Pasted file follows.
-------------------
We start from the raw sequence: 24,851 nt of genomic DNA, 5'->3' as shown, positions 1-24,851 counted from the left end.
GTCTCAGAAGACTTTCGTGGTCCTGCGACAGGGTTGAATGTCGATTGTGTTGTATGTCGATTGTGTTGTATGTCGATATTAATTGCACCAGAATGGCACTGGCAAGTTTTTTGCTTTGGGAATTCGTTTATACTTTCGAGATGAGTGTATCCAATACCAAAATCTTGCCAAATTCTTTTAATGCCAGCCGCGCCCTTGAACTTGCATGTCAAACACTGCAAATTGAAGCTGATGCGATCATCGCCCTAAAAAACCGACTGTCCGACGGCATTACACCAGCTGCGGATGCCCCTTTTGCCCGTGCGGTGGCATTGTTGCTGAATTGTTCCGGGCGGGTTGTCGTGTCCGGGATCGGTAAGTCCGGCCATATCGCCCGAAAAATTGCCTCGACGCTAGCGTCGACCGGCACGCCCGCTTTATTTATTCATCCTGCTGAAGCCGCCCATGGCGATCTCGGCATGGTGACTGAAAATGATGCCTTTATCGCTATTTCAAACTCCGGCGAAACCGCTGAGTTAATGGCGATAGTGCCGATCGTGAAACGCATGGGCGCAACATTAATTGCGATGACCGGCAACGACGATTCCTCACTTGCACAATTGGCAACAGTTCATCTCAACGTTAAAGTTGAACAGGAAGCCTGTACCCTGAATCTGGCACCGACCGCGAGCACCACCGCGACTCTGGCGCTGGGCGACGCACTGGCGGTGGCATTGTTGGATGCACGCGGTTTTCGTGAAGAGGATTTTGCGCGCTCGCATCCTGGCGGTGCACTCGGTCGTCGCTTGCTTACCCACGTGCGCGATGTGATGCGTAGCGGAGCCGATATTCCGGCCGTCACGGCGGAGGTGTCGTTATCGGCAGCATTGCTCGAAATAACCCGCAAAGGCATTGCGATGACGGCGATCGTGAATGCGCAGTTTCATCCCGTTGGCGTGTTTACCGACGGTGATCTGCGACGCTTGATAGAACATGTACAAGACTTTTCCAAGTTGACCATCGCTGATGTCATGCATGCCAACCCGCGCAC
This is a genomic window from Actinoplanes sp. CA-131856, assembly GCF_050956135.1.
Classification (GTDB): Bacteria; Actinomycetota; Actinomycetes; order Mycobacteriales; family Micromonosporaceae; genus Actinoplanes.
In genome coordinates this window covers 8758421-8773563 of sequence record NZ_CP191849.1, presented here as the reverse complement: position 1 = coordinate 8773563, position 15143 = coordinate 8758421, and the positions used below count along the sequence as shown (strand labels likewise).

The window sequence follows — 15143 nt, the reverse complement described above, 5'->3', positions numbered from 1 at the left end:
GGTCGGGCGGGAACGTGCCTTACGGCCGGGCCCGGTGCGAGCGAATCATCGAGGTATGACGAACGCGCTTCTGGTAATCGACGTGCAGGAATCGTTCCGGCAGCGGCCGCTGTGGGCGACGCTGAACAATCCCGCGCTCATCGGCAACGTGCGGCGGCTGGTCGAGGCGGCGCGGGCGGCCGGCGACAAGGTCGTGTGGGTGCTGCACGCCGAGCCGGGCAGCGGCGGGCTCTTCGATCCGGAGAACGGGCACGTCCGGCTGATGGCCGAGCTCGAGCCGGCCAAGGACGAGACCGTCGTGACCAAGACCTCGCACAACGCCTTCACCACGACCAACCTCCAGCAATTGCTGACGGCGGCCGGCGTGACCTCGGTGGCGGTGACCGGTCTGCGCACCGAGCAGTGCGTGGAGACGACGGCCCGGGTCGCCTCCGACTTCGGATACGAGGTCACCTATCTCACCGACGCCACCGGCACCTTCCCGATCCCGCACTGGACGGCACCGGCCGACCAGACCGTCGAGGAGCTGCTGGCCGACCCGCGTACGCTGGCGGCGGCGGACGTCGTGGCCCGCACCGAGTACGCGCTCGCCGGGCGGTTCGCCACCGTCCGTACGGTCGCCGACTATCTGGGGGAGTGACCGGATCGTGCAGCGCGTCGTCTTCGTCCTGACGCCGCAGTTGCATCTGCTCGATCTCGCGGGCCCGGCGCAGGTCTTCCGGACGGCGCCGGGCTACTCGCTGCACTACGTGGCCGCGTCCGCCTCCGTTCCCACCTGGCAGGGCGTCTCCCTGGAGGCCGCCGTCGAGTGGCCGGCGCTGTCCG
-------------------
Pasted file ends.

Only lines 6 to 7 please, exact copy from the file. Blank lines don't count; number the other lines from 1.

The window sequence follows — 15143 nt, the reverse complement described above, 5'->3', positions numbered from 1 at the left end:
GGTCGGGCGGGAACGTGCCTTACGGCCGGGCCCGGTGCGAGCGAATCATCGAGGTATGACGAACGCGCTTCTGGTAATCGACGTGCAGGAATCGTTCCGGCAGCGGCCGCTGTGGGCGACGCTGAACAATCCCGCGCTCATCGGCAACGTGCGGCGGCTGGTCGAGGCGGCGCGGGCGGCCGGCGACAAGGTCGTGTGGGTGCTGCACGCCGAGCCGGGCAGCGGCGGGCTCTTCGATCCGGAGAACGGGCACGTCCGGCTGATGGCCGAGCTCGAGCCGGCCAAGGACGAGACCGTCGTGACCAAGACCTCGCACAACGCCTTCACCACGACCAACCTCCAGCAATTGCTGACGGCGGCCGGCGTGACCTCGGTGGCGGTGACCGGTCTGCGCACCGAGCAGTGCGTGGAGACGACGGCCCGGGTCGCCTCCGACTTCGGATACGAGGTCACCTATCTCACCGACGCCACCGGCACCTTCCCGATCCCGCACTGGACGGCACCGGCCGACCAGACCGTCGAGGAGCTGCTGGCCGACCCGCGTACGCTGGCGGCGGCGGACGTCGTGGCCCGCACCGAGTACGCGCTCGCCGGGCGGTTCGCCACCGTCCGTACGGTCGCCGACTATCTGGGGGAGTGACCGGATCGTGCAGCGCGTCGTCTTCGTCCTGACGCCGCAGTTGCATCTGCTCGATCTCGCGGGCCCGGCGCAGGTCTTCCGGACGGCGCCGGGCTACTCGCTGCACTACGTGGCCGCGTCCGCCTCCGTTCCCACCTGGCAGGGCGTCTCCCTGGAGGCCGCCGTCGAGTGGCCGGCGCTGTCCG